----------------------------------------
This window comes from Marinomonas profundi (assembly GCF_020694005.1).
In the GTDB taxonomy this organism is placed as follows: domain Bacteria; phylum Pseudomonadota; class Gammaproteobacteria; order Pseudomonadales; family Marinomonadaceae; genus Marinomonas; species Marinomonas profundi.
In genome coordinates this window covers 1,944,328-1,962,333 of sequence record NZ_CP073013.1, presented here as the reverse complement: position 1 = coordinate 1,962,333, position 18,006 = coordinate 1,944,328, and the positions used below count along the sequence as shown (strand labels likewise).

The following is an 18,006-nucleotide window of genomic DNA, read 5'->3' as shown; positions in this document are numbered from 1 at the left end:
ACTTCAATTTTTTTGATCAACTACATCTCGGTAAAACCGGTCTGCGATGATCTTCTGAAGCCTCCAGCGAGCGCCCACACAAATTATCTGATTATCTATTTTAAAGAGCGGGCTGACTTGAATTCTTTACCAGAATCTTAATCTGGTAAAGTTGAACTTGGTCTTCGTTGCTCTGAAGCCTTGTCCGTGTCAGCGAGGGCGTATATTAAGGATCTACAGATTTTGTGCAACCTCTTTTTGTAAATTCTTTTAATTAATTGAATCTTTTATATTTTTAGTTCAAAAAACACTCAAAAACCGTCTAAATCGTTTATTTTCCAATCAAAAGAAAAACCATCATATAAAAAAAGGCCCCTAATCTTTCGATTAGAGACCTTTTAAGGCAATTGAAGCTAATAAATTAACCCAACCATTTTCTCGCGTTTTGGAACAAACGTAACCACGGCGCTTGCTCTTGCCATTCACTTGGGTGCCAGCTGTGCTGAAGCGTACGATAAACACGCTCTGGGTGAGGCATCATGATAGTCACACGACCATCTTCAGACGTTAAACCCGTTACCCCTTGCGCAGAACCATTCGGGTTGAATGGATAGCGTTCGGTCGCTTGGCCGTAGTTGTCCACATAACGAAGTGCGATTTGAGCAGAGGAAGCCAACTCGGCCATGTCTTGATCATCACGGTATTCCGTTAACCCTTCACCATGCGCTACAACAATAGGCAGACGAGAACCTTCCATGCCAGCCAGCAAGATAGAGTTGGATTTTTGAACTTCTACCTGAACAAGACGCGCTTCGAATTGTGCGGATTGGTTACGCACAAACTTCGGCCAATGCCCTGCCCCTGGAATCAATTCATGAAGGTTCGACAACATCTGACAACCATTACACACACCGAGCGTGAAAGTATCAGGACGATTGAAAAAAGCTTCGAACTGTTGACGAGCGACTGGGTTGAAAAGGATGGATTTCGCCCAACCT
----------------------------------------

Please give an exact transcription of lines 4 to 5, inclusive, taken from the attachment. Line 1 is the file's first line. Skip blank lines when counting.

The following is an 18,006-nucleotide window of genomic DNA, read 5'->3' as shown; positions in this document are numbered from 1 at the left end:
ACTTCAATTTTTTTGATCAACTACATCTCGGTAAAACCGGTCTGCGATGATCTTCTGAAGCCTCCAGCGAGCGCCCACACAAATTATCTGATTATCTATTTTAAAGAGCGGGCTGACTTGAATTCTTTACCAGAATCTTAATCTGGTAAAGTTGAACTTGGTCTTCGTTGCTCTGAAGCCTTGTCCGTGTCAGCGAGGGCGTATATTAAGGATCTACAGATTTTGTGCAACCTCTTTTTGTAAATTCTTTTAATTAATTGAATCTTTTATATTTTTAGTTCAAAAAACACTCAAAAACCGTCTAAATCGTTTATTTTCCAATCAAAAGAAAAACCATCATATAAAAAAAGGCCCCTAATCTTTCGATTAGAGACCTTTTAAGGCAATTGAAGCTAATAAATTAACCCAACCATTTTCTCGCGTTTTGGAACAAACGTAACCACGGCGCTTGCTCTTGCCATTCACTTGGGTGCCAGCTGTGCTGAAGCGTACGATAAACACGCTCTGGGTGAGGCATCATGATAGTCACACGACCATCTTCAGACGTTAAACCCGTTACCCCTTGCGCAGAACCATTCGGGTTGAATGGATAGCGTTCGGTCGCTTGGCCGTAGTTGTCCACATAACGAAGTGCGATTTGAGCAGAGGAAGCCAACTCGGCCATGTCTTGATCATCACGGTATTCCGTTAACCCTTCACCATGCGCTACAACAATAGGCAGACGAGAACCTTCCATGCCAGCCAGCAAGATAGAGTTGGATTTTTGAACTTCTACCTGAACAAGACGCGCTTCGAATTGTGCGGATTGGTTACGCACAAACTTCGGCCAATGCCCTGCCCCTGGAATCAATTCATGAAGGTTCGACAACATCTGACAACCATTACACACACCGAGCGTGAAAGTATCAGGACGATTGAAAAAAGCTTCGAACTGTTGACGAGCGACTGGGTTGAAAAGGATGGATTTCGCCCAACCT